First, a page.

/ Product Management

Non-Technical Rookie Errors To Avoid In Your Product Management Interview

Are you in the process of preparing for an upcoming product management interview? Whilst strong technical knowledge plays a fundamental role in a successful product management interview, there’s more to a successful PM interview.

Have you stopped to research the common, non-technical, rookie errors that could jeopardize your success as a candidate? In product management interviews, exceptional technical knowledge can only get candidates so far. Tech companies are looking for well-rounded individuals that possess outstanding leadership and communication skills.

The role of a product manager is all-encompassing. On a daily basis, you will need to be firing on all cylinders, utilizing skillsets that extend far beyond technical and product knowledge. The interview is a chance for you to showcase your leadership and communication attributes, allowing you to stand out from the crowd of candidates who may also share exemplary technical skills.

Here are some of the non-technical rookie errors to watch out for:

1. No mention of a high-level product vision

Who doesn’t love a visionary? The interviewers want to feel as though you will bring a fresh perspective to the company and ultimately the product. Whilst bursting with enthusiasm for their product, you should aim to articulate a high-level vision for the product’s future growth.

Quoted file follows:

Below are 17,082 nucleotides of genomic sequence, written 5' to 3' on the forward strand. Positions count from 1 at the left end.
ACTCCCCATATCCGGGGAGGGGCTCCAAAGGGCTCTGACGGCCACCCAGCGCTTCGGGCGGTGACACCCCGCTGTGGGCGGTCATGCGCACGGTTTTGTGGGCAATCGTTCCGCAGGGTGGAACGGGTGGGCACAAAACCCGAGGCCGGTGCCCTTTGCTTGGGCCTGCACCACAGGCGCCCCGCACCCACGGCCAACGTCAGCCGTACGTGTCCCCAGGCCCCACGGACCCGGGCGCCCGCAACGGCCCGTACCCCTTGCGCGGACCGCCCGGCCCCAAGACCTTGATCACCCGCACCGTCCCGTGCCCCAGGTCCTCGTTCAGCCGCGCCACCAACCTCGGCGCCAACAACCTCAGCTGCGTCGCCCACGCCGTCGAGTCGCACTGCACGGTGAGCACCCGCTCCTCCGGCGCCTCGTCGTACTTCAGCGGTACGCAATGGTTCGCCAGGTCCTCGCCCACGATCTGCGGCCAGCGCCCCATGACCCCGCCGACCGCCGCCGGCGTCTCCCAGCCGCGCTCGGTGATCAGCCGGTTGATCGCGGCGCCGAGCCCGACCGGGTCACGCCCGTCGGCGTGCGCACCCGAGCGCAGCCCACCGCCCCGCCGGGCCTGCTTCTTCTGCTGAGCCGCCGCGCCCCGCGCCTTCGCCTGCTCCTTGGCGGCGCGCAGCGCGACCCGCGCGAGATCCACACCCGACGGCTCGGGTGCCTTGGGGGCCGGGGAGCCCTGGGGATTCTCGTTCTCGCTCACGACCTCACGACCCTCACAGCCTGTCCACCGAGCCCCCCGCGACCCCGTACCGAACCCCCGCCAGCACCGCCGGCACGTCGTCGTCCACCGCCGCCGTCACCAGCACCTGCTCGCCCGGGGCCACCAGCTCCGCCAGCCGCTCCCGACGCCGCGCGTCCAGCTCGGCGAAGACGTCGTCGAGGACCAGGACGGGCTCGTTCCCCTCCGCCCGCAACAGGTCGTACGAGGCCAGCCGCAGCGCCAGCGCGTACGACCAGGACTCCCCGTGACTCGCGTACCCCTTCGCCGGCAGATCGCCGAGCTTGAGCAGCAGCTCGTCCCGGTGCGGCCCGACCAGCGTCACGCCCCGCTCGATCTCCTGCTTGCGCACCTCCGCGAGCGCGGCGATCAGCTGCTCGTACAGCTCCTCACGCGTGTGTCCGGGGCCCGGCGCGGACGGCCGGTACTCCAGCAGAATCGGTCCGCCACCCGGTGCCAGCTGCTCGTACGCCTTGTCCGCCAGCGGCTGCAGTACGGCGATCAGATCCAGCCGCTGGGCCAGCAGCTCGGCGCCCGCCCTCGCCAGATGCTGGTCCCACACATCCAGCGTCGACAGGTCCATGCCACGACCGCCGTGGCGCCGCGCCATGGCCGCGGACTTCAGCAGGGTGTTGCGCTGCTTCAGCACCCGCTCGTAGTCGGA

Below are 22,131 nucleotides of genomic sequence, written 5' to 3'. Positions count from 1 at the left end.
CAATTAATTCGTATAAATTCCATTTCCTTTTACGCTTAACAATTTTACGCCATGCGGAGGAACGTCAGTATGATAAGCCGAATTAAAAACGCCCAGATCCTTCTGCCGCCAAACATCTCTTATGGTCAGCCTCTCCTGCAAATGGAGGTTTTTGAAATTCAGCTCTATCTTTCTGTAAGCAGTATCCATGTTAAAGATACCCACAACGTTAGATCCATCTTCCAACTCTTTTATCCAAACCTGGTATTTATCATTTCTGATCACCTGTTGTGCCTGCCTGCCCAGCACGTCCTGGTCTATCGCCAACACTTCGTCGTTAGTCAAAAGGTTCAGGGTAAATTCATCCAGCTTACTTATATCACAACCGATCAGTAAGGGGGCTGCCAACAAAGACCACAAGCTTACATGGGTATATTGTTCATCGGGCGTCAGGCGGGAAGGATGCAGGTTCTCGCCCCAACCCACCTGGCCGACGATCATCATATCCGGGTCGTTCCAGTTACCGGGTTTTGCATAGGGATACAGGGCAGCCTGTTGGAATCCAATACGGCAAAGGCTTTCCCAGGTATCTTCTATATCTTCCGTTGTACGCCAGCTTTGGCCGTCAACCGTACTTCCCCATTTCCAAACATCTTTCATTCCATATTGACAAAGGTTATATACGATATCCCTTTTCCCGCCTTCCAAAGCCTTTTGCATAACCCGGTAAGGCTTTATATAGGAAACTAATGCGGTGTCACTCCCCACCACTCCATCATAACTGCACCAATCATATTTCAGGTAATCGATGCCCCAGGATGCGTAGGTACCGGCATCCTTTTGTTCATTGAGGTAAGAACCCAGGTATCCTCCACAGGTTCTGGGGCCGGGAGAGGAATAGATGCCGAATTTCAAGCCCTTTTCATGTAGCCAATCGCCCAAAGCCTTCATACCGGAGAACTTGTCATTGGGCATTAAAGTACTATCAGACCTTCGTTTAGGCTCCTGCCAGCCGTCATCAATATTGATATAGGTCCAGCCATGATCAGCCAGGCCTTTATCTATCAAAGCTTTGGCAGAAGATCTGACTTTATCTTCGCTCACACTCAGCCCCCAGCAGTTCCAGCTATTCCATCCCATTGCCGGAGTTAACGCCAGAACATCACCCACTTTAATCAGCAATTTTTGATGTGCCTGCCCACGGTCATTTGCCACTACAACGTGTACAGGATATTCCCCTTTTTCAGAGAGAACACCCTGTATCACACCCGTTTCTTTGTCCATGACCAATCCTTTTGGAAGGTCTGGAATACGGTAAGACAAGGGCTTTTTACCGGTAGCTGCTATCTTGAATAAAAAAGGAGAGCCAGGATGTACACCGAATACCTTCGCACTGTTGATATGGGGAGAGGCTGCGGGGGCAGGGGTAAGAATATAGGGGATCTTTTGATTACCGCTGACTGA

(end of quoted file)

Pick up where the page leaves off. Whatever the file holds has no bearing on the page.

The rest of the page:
You don’t need to present a fully-fledged strategic plan to the interviewers. If you go too specific, it may come across as narrow-minded and singular in vision. This could be problematic if the master plans of both parties don’t quite align. Aim to share just a few words on the potential ‘north star’ of the product at a high-level.

2. Lack of research on the company or product

Walking into a PM interview completely blind is never a good strategy. Even if it seems unnecessary, you need to find out every tiny detail about the company before entering. This can be achieved very easily through a simple Google search, or looking up any previous keynotes the company may have posted.

Having a good understanding of the company’s current strategic goals and vision is essential. You will be able to weave some of the key phrases and terminology used by the leadership teams into your interview answers. The interviewers will also want to see that you have a core understanding of the product on both a technical and business level.

3. Failure to give justification or reasoning

The interviewers want to see you give justification and reasoning to all of your answers to their questions. In great leadership, every single decision can be explained and justified because it usually points to a wider, strategic plan. In the interview, you need to have your critical thinking skills on full display. Explaining your thought processes and how you arrive at answers can also showcase your problem-solving skills.

4. Unable to identify examples of your own leadership

As a product manager, you will be required to draw from a broad range of prior professional experience to enable you to succeed in this type of leadership role. How your resume translates into evidence of effective leadership is completely up to you.

You do not need to have any managerial roles on our resume to give an example of your own effective leadership. The ability to take ownership of your workload is something that you have undoubtedly had to do in your previous roles. Recall any situations where you’ve had to independently make decisions or support your co-workers in previous roles, and weave them into your answers where appropriate.

For many, product management interviews can feel like a minefield. At Exponent, we offer a range of free online courses to help you ace your next product management interview. Explore our courses today!